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Hill’s Brand Horizon

Yorkshire Terrier

dog Breed Profile

Yorkshire terriers are among the smallest of dogs, standing only six or seven inches tall and weighing anywhere from about two to seven pounds.


Long back, upright ears (naturally)



5 - 7 lbs.

5 - 7 lbs.


8 in.

(at withers)

9 in.





Blue and tan



<20 minutes/day

Energy level

Very energetic


14-16 yrs.












Grooming Needs


Social Needs


Club recognition

AKC Class.


UKC Class.

Companion Dog



The Yorkshire Terrier Dog Breed

Yorkies are sensitive to cold and prone to chills, so they need to be protected appropriately.

About the Yorkshire Terrier

Yorkshire terriers are among the smallest of dogs, standing only six or seven inches tall and weighing anywhere from about two to seven pounds.

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Yorkshire Terrier personality

The Yorkshire terrier's small size belies its true personality, which is energetic, feisty — and domineering. Yorkies are affectionate, but they also want lots of attention the breed is a good choice for someone who wants to dote on a dog.

Yorkshire terriers make excellent watchdogs. But they can be snappy toward other children if not treated respectfully or gently. Some might also be aggressive toward other small animals, but some Yorkies live quite peacefully with other dogs and even cats.

Yorkshire terriers can be barkers, but it is possible to train them not to bark excessively. Some can also be stubborn about house training.

What to expect

Because they are so small, Yorkshire terriers do not need a lot of room to exercise. They also can be paper trained consequently, they make great apartment dogs, but they also enjoy walks outdoors.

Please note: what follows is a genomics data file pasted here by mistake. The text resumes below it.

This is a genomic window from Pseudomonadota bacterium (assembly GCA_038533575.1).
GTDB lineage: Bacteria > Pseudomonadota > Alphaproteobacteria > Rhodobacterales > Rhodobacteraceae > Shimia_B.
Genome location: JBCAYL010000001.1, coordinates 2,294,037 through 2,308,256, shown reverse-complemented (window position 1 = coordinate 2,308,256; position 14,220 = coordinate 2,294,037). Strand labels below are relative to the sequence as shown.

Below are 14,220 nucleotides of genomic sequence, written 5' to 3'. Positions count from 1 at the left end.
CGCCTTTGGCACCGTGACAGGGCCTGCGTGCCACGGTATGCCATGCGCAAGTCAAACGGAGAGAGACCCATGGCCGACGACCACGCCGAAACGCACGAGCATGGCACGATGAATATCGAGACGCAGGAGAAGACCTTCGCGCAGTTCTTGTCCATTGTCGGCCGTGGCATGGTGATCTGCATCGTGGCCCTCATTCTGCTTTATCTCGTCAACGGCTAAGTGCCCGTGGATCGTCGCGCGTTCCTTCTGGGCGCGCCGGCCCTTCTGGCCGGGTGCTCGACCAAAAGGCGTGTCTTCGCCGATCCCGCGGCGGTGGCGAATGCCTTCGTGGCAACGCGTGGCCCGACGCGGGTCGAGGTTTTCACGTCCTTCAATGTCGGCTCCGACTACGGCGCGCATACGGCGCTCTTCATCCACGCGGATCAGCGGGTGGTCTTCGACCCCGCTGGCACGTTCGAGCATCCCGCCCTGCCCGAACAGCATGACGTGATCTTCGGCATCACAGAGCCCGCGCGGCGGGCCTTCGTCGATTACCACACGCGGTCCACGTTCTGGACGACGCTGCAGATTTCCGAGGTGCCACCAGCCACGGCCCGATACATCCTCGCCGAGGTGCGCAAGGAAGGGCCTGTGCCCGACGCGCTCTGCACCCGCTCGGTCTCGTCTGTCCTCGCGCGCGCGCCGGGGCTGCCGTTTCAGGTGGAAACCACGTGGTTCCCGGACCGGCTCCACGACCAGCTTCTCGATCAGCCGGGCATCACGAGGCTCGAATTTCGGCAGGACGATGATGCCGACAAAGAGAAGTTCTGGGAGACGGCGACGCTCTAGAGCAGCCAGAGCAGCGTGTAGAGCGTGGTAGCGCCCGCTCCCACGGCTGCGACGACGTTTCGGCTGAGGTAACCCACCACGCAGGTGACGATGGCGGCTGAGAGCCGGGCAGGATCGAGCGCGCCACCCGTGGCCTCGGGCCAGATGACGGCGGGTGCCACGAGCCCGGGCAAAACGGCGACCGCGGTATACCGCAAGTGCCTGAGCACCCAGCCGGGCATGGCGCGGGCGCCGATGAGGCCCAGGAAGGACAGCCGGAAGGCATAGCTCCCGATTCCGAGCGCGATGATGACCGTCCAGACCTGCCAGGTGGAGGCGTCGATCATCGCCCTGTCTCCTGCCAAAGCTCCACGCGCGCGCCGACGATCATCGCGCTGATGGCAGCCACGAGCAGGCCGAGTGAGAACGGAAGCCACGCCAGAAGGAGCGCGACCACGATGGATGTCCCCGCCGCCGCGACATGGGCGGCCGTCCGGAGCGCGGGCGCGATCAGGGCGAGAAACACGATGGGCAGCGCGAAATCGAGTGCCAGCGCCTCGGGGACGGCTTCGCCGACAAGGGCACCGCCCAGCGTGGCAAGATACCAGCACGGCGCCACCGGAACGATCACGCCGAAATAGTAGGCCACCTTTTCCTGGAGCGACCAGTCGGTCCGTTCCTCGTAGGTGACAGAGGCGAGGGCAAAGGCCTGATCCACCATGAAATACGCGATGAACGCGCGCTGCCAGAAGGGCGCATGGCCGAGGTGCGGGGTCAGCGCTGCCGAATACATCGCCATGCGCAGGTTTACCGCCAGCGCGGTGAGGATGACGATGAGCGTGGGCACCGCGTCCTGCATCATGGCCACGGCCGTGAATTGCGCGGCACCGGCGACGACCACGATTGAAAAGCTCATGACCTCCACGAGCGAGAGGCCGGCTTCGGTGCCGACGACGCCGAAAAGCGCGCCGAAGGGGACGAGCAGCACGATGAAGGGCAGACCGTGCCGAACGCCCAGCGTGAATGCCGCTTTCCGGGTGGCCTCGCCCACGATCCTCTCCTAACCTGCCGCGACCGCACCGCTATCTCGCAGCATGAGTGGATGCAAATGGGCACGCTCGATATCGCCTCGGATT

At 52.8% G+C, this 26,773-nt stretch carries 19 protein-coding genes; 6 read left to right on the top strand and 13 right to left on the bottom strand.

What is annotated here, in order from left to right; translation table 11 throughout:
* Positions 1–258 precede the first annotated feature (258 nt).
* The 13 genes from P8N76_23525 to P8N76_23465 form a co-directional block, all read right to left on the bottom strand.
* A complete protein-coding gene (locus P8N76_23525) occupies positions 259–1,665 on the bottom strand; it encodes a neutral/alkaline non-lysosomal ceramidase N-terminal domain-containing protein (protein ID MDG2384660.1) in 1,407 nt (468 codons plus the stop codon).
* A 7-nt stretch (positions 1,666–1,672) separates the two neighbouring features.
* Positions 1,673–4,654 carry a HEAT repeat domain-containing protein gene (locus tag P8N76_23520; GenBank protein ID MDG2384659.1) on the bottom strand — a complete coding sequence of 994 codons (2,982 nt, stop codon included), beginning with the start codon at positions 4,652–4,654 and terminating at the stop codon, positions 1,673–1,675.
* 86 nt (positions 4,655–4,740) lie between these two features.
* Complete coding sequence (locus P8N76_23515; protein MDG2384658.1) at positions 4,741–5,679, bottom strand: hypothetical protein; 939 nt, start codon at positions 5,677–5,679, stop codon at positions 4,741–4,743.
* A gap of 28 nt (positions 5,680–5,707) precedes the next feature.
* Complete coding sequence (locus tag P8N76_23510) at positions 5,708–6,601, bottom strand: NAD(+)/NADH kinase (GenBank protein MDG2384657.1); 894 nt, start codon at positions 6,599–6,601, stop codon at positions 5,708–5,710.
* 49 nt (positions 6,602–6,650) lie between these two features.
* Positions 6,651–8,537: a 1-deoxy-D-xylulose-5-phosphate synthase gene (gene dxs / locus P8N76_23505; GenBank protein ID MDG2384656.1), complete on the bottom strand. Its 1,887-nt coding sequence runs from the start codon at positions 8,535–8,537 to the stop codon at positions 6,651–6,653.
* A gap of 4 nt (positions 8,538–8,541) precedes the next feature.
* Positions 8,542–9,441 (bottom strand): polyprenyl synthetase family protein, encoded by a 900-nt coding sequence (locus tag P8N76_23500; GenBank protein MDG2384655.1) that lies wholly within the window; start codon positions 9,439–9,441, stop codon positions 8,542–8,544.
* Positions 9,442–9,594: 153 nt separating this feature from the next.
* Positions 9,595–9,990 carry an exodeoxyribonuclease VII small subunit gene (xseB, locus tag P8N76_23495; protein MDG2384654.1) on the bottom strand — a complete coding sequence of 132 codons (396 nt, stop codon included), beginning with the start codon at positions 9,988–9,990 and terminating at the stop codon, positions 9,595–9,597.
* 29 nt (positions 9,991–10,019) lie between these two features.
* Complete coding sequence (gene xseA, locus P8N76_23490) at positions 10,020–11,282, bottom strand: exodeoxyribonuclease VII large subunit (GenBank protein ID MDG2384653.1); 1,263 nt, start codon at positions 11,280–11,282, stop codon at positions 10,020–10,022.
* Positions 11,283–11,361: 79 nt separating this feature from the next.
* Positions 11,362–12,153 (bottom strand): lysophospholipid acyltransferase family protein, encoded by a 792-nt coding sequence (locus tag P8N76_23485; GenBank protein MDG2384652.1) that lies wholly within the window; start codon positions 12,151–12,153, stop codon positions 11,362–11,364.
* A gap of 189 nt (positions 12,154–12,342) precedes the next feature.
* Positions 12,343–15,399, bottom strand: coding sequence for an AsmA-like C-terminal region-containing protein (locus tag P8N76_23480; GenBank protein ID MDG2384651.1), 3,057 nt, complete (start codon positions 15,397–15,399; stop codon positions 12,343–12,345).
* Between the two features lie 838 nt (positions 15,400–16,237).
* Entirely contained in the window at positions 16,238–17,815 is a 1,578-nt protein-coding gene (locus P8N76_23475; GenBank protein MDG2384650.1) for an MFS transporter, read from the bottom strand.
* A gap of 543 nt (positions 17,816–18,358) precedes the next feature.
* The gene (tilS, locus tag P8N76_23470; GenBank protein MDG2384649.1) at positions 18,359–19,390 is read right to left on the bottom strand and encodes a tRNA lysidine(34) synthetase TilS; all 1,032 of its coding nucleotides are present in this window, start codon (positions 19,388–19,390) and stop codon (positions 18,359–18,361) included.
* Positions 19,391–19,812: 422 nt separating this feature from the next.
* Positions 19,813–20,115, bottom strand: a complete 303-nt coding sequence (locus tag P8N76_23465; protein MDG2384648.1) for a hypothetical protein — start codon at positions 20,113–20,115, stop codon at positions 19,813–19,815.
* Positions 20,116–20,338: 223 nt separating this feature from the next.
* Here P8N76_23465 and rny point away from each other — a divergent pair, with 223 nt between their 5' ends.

Yorkshire terriers shed little, but their coat requires regular care to keep it in good shape and looking nice. If clipped, combing or brushing at least weekly is required. If the coat is kept long, many more hours of grooming are needed and some professional trimming from time to time, too.

The breed is sensitive to cold and prone to chills, so Yorkies need to be protected from bad weather. If walked outside when it is chilly, a dog coat is in order.

History of the Yorkshire Terrier

The Yorkshire terrier was developed in Yorkshire, England during the Victorian era. The breed is thought to descend from several other terriers including the Maltese, black & tan Manchester, and Dandie Dinmont terrier as well as some breeds that are now extinct such as the Clydesdale terrier.

Other historical information about the breed is uncertain or conflicting. Some believe the dogs were bred by working men in Northern England who could not easily keep large dogs, yet wanted a feisty companion. Other reports say the Yorkie was developed for catching rats that infested mine shafts and as a dog to enter badger and fox burrows. Yet another theory is that Scotsmen working in Yorkshire wool mills developed the breed.

The original Yorkshire terriers were larger than those of today. Through selective breeding, the dogs were miniaturized and became a dog that was fashionable to own. In the United States, the breed first appeared in shows during the late 1800s. Today, the Yorkie is primarily a pampered companion and lapdog.

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